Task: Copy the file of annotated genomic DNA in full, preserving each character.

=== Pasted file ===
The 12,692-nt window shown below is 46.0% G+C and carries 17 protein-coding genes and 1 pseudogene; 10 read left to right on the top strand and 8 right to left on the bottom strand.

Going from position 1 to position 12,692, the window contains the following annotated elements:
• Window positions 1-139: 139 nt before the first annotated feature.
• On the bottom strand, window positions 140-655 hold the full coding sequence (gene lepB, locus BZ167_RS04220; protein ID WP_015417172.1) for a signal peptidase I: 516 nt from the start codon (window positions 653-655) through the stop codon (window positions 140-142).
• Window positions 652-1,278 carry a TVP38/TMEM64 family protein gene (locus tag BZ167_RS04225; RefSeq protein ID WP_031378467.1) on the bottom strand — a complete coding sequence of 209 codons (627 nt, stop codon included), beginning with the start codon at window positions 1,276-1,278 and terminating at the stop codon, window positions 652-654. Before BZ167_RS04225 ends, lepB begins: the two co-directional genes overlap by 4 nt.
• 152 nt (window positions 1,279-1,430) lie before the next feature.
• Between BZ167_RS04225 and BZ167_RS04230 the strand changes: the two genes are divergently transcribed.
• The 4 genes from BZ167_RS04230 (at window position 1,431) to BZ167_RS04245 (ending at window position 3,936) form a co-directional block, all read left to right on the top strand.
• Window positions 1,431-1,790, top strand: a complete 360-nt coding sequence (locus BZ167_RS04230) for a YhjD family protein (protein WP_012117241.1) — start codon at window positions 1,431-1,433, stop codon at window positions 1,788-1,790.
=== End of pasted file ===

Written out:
The 12,692-nt window shown below is 46.0% G+C and carries 17 protein-coding genes and 1 pseudogene; 10 read left to right on the top strand and 8 right to left on the bottom strand.

Going from position 1 to position 12,692, the window contains the following annotated elements:
• Window positions 1-139: 139 nt before the first annotated feature.
• On the bottom strand, window positions 140-655 hold the full coding sequence (gene lepB, locus BZ167_RS04220; protein ID WP_015417172.1) for a signal peptidase I: 516 nt from the start codon (window positions 653-655) through the stop codon (window positions 140-142).
• Window positions 652-1,278 carry a TVP38/TMEM64 family protein gene (locus tag BZ167_RS04225; RefSeq protein ID WP_031378467.1) on the bottom strand — a complete coding sequence of 209 codons (627 nt, stop codon included), beginning with the start codon at window positions 1,276-1,278 and terminating at the stop codon, window positions 652-654. Before BZ167_RS04225 ends, lepB begins: the two co-directional genes overlap by 4 nt.
• 152 nt (window positions 1,279-1,430) lie before the next feature.
• Between BZ167_RS04225 and BZ167_RS04230 the strand changes: the two genes are divergently transcribed.
• The 4 genes from BZ167_RS04230 (at window position 1,431) to BZ167_RS04245 (ending at window position 3,936) form a co-directional block, all read left to right on the top strand.
• Window positions 1,431-1,790, top strand: a complete 360-nt coding sequence (locus BZ167_RS04230) for a YhjD family protein (protein WP_012117241.1) — start codon at window positions 1,431-1,433, stop codon at window positions 1,788-1,790.